Door designs keep coming back
Changing face of doors
I read an article in the newspaper the other day about the release by the British Council of their archive of films produced around the time of the Second World War. It is a fascinating resource for those interested in social history, but it is also a reminder of how things have changed during that time. The intention of the films was to give people, at home and abroad, an insight into how Britain functioned at that time and to build a sense of community during a difficult period in history. The clipped middle class voice giving the commentary and the idealised view of the country pulling together are seen as old fashioned and dated to our modern eyes, but it caused me to think about how fashions have changed in my own industry over time.
Originally the main function of doors, certainly external doors, was primarily for security which meant a heavy wooden door usually made from oak. Depending on the wealth of the householder these doors were often carved to make them more visually appealing and to advertise the importance of the owner. In Tudor times the head of the nails were left exposed for additional decoration, an effect still used on faux Tudor doors today.
Style and fashions in doors come and go and then they come back again. For example the ornate Gothic style of the late medieval period underwent a revival in Victorian times, resulting in an increase in arched doors and doorways. I was thinking about more recent changes in fashion and how when these British Council films were being made the trend was for a reduction in decoration and flamboyance. The development of plywood gave designers the opportunity to remove all extraneous decoration and have a plain or flush door without the traditional panelling. In the 1950’s it was popular to convert traditional or “old fashioned” doors to the modern type by adding a plywood or hardboard fascia to the door to convert it into a contemporary style.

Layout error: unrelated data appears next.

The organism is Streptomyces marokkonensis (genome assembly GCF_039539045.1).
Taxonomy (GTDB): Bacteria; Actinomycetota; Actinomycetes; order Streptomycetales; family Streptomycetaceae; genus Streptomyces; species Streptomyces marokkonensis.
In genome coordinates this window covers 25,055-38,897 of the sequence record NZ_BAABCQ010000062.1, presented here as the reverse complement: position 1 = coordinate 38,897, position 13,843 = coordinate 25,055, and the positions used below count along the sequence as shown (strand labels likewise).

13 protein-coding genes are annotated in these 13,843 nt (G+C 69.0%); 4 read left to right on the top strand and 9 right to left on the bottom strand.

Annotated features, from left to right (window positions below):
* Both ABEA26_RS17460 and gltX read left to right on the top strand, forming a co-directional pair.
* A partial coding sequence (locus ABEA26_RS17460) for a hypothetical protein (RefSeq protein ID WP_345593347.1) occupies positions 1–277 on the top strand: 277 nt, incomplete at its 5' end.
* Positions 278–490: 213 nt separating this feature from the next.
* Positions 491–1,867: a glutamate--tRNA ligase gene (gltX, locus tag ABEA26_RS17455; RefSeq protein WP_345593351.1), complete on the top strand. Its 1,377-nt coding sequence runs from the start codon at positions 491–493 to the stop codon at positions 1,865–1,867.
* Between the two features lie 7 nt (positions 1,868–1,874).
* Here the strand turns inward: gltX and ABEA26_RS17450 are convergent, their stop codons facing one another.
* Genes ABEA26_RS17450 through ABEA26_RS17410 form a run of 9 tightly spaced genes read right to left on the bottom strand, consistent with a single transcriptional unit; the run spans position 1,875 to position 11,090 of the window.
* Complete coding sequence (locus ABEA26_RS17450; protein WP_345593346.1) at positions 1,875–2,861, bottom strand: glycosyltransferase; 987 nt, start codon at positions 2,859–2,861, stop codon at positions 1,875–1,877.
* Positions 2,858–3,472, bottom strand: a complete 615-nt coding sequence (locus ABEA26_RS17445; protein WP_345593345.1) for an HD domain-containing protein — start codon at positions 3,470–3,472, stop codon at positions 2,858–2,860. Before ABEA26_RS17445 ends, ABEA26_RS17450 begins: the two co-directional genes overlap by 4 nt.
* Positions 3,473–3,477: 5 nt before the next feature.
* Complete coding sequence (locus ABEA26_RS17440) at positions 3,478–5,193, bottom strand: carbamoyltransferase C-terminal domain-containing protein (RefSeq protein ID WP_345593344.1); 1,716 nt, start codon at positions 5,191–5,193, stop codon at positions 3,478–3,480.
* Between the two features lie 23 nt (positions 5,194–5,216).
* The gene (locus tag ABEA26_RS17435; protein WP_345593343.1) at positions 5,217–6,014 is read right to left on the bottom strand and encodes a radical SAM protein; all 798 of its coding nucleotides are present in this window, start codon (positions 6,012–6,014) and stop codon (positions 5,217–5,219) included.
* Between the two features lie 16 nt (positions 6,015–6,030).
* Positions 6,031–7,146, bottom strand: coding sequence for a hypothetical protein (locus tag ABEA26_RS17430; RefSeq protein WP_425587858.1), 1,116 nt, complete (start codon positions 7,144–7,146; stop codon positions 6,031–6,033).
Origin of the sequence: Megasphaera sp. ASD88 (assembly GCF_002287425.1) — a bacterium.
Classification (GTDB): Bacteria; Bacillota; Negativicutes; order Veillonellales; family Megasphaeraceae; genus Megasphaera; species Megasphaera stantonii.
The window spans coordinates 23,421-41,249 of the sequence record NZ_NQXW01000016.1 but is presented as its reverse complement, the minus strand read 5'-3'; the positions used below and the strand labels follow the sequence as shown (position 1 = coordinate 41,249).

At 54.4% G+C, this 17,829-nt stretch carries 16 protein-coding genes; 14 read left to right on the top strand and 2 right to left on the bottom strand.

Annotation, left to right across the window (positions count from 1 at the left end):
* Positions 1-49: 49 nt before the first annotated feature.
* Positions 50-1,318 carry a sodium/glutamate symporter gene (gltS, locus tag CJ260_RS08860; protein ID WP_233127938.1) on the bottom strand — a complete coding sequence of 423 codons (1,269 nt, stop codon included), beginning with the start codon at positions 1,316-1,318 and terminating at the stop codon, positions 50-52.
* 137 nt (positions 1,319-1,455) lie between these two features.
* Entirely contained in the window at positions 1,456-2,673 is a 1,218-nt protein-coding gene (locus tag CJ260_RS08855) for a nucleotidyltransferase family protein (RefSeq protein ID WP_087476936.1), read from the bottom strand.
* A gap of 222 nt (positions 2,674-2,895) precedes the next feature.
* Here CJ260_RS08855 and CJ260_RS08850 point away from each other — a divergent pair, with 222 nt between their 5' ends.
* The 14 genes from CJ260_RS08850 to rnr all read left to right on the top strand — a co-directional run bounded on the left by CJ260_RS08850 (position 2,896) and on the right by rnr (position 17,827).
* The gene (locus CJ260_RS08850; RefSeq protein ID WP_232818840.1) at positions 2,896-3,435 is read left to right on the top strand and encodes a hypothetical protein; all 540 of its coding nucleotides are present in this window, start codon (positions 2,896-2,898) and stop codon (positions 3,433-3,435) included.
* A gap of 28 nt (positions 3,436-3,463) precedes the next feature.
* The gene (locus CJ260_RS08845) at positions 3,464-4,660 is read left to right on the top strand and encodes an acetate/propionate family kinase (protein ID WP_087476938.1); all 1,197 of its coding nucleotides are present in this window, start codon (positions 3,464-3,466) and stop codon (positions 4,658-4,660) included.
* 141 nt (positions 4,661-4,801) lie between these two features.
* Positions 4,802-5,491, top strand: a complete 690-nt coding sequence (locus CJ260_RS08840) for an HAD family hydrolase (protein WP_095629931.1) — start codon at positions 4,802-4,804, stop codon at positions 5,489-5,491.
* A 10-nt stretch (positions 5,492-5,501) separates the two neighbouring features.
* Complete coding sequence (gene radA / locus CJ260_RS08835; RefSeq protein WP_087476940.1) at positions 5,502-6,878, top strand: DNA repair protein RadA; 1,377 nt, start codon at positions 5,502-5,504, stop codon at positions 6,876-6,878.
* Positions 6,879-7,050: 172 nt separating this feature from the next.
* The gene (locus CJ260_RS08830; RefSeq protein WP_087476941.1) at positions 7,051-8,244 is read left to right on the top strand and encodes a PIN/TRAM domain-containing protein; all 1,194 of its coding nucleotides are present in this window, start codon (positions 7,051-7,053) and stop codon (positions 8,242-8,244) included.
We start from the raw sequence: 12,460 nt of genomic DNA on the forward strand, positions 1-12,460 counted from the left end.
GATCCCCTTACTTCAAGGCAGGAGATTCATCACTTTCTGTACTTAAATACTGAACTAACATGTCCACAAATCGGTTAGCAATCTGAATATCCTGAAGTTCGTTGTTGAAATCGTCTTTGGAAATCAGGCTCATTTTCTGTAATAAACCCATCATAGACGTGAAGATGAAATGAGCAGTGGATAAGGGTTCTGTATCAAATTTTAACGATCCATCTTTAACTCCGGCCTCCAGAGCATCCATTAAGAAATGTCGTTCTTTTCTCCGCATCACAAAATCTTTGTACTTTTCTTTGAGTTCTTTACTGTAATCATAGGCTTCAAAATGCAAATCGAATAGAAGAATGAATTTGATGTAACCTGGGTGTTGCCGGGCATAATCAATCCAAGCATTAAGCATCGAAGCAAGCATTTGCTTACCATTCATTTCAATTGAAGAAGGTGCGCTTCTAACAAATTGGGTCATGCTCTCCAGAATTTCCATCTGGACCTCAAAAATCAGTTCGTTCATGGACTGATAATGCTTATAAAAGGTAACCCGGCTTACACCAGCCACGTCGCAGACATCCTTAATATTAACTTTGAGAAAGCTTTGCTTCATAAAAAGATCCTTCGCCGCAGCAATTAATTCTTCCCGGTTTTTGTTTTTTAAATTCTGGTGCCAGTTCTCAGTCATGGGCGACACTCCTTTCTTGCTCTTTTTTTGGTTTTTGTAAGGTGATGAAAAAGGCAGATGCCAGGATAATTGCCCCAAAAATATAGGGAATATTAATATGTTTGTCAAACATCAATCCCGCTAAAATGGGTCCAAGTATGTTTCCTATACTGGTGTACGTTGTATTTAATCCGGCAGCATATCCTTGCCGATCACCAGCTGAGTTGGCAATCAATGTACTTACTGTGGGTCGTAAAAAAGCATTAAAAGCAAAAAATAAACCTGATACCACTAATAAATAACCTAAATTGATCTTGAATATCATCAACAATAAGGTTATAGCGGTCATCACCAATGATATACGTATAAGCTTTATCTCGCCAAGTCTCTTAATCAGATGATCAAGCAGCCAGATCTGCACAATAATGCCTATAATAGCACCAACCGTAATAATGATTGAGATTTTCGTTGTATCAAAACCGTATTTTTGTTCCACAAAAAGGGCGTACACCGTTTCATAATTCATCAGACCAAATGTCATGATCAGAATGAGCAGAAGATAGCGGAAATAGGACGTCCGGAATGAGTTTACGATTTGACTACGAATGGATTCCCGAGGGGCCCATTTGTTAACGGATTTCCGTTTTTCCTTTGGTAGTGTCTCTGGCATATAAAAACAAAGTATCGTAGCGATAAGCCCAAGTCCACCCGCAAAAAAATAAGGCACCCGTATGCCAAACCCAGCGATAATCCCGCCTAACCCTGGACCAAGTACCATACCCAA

Coming and going
The fashions then moved again and the old Victorian fireplaces that had been hidden away as irrelevant were then opened up and made into a feature of the interior design. The doors would also reflect the period of the house, to give it a more authentic feel, and so the trend for panelled doors increased. Now there are so many different door styles available that there is a door produced which can fit virtually any interior design, contemporary or traditional.
It is interesting that the fashions in design ebb and flow whereas other things, once they have had their time, are unlikely to be seen again. The history of JB Kind reflects some of these changes. We used to make wooden beer crates, not something that is seen much of these days – the pictures on this blog show how our transport has changed as well. I don’t think there is much likelihood of a retro fashion in our lorry fleet!
I think, however, that as far as door design is concerned one can never be sure that something won’t make a comeback. The chance of an ornately carved heavy oak door in the Baroque style appearing on the entrance of a three bed semi is probably unlikely however. It is probable that we will not see anything like those films from the British Council being made again; they are part of our history now, but seemingly door styles are never consigned to history – they keep coming back.
By Martin Hile